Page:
25 October 2008

Who will take New England? A tight race between two cheeses.

As election day gets closer, we decided to take a poll on three artisinal New England cheeses: Vermont Dandy (sheep's milk, upper left), Bartlett Blue (cow's milk, upper right), Hillman Farms Chevre (goat's milk, lower left). Three average Joe the Plumbers gathered on an unseasonably warm fall day in Boston to focus on the issues: taste, texture, and price.


The consensus among the tasters was that the Vermont Dandy (Townsend, VT) was a fairly run of the mill sheep's milk cheese. The tasters felt that it lacked the sharp and buttery taste of a rich Manchego.

Hillman Farms (Colrain, Massachusetts) chevre captured the attention of all the tasters. It was an exceptionally creamy and flavorful chevre, but without bearing the burden of excessive tanginess or sourness. It's unique among chevres that the tasters have tried, and it was the favorite of two out of the three tasters.

Bartlett Blue (Greensboro, VT) was the favorite cheese of the other taster. It was mild for a blue cheese, without the overpowering taste of many roqueforts and gorgonzolas. The taste was complex with a satisfying aftertaste. Even one taster who claimed "I do not like Blue cheese!" enjoyed the cheese after tasting it.


The Vermont Dandy was semi-soft, and a little grainy, with a non-descript rind. Hillman Farms chevre was very soft, with almost the consistency of a bagel cream cheese spread. While the first two candidates appeared soft, the Bartlett Blue presented a hard facade, perhaps in an effort to distinguish itself from the others. Like a Stilton Blue, this was a hard cheese, but not aged and it did not crumble. In the end, the texture of the Hillman Farms chevre was the only one that moved the tasters.


At $29 / pound, and with the run of the mill taste of a grocery store sheep's milk, we felt that it was not worth issuing fromage-backed securities in order to raise capital.

Bartlett Blue was a delicious cheese, but the cost was $25 / pound, perhaps out of range for Joe the Plumbers to consume on a regular basis.

With gas prices falling, we think we can afford Hillman Farms chevre at $19 / pound. It is an unique, enjoyable chevre which we would certainly buy again.


Overall, the tasters thought it was a very tight race between the Bartlett Blue and the Hillman Farms Chevre. Ultimately, on election day, you will decide who the winner is.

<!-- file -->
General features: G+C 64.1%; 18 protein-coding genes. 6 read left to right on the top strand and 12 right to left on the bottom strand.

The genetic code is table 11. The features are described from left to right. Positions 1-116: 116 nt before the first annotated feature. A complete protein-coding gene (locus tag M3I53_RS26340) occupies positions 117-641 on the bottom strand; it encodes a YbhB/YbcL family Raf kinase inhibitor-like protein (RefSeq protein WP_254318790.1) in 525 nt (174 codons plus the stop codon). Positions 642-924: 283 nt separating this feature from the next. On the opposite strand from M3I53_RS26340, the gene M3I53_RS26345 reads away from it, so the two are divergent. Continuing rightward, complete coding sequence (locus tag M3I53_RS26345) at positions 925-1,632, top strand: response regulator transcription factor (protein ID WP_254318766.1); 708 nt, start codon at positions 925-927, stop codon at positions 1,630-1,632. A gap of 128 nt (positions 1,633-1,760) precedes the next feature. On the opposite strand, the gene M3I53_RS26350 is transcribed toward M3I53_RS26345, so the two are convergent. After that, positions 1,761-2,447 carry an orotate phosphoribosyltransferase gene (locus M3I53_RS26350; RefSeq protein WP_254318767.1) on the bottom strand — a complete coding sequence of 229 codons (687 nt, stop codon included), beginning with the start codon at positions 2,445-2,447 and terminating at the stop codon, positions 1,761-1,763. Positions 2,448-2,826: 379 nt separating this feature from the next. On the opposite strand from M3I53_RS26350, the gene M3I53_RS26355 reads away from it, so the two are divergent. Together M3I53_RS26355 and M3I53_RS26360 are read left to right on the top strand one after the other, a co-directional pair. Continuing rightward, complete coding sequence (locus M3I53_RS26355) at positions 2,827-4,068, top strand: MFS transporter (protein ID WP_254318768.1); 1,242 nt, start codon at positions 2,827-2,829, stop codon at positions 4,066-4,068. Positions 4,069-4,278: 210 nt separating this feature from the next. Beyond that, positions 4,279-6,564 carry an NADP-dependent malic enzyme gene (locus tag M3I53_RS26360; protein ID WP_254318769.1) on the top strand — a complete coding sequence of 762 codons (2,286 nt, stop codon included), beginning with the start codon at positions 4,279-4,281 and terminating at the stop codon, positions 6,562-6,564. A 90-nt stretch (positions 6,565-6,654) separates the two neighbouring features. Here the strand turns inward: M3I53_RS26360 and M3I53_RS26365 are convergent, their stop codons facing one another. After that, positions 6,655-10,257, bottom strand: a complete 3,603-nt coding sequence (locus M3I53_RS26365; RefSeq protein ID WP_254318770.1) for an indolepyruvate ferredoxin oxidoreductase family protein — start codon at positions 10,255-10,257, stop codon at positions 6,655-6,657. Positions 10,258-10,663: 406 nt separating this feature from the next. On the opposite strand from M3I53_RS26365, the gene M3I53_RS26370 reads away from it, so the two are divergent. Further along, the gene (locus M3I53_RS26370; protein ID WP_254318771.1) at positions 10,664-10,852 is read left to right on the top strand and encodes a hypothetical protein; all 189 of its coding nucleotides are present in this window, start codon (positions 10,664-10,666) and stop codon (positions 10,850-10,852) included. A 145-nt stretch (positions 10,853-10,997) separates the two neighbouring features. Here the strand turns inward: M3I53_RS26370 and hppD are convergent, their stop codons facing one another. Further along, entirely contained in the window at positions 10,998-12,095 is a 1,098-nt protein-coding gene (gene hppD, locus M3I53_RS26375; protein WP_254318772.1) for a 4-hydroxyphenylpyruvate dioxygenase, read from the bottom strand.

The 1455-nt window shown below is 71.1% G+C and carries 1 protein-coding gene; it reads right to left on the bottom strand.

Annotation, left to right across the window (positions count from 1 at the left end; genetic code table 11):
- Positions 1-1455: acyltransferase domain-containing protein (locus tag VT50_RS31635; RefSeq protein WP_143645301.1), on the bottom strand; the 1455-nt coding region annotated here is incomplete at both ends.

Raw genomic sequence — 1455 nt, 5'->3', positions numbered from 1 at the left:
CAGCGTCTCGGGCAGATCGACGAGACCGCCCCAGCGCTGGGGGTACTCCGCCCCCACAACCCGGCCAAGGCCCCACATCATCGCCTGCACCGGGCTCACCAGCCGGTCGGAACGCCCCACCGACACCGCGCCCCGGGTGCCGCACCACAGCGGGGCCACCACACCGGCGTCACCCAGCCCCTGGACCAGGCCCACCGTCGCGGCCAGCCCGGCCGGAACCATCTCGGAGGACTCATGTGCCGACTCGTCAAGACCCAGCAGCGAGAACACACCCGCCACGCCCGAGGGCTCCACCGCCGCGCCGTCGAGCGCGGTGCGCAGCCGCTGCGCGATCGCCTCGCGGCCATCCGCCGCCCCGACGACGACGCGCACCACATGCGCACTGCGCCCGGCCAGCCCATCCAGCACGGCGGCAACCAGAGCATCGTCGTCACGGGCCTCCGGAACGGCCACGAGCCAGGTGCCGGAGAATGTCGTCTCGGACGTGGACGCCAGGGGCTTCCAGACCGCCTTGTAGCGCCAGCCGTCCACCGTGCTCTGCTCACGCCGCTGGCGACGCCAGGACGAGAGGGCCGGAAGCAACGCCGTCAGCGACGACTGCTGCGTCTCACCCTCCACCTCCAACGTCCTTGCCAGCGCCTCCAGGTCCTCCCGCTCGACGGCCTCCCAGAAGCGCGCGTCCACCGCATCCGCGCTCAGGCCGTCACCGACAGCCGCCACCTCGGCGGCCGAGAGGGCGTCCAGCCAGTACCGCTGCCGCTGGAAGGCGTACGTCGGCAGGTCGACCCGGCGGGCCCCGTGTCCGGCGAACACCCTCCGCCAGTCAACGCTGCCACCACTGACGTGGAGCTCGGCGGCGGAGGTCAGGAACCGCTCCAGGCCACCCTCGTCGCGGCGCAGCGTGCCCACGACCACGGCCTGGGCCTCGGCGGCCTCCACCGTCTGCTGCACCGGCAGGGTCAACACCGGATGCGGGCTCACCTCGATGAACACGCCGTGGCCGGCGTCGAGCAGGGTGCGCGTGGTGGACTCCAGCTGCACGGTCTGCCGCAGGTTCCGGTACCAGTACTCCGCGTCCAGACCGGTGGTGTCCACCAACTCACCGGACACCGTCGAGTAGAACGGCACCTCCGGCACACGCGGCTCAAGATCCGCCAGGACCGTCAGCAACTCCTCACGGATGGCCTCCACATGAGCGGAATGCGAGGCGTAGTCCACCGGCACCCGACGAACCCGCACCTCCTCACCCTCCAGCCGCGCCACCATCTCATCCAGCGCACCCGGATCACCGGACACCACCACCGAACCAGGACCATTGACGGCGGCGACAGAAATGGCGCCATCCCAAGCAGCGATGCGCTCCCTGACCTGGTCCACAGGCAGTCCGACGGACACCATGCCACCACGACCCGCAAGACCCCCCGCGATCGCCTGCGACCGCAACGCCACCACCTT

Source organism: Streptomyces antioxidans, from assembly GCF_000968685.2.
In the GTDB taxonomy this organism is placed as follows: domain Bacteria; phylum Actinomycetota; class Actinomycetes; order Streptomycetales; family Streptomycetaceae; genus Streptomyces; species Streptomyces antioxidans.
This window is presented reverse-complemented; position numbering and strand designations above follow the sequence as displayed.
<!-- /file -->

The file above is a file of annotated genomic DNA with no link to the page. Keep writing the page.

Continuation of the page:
05 October 2008

cow v. buffalo: a dispatch from the field

While traveling in DC it turns out that Cheese Whiz has been working on handmade, slow rise pizza crusts. He suggested we make the pizza with said crusts. I suggested we work Fromage in and do a taste test of cow mozzarella against buffalo mozzarella just to see if neophytes can taste the difference. So off we went to the massively yuppie and overpriced "Dean and Deluca" to find buffalo mozzarella. We got seven ounces of "freshly imported all natural" Bufala mozzarella, made from the water buffalo for $12. We also got eight ounces of "Dean and Deluca" cow mozzarella for $5. Interestingly, although about the same weight, there was much more of the cow mozzarella, almost two to one. Already there's a significant difference in density (four to one in cost!).
In terms of the raw product, the buffalo was clearly superior both in taste and smell. The cow mozzarella was almost tasteless, while the buffalo was sharper, cleaner, and full of flavor. When I laid it on the pizza there was also a distinct texture difference. The cow was rather stringy while the buffalo was sort of mushy. Purposely we made the pizza simply: just tomato sauce and cheese.
We laid it on the stone at 500 degrees and waited a few minutes. When the pizza arrived, there was also a clear difference between the cheeses. The cow was much brighter white in the end. The real question though: after baking is the buffalo as delicious? Sadly, no. The buffalo was certainly better tasting: richer, fuller, and with more depth. But neither of us thought that the cost difference outweighed the taste difference.
In short, the difference between the raw and cooked cheeses did not outweigh the cost difference. However, we certainly think that a delicious sandwich / caprese salad could benefit greatly from fresh buffalo mozzarella.
Viva la Fromage!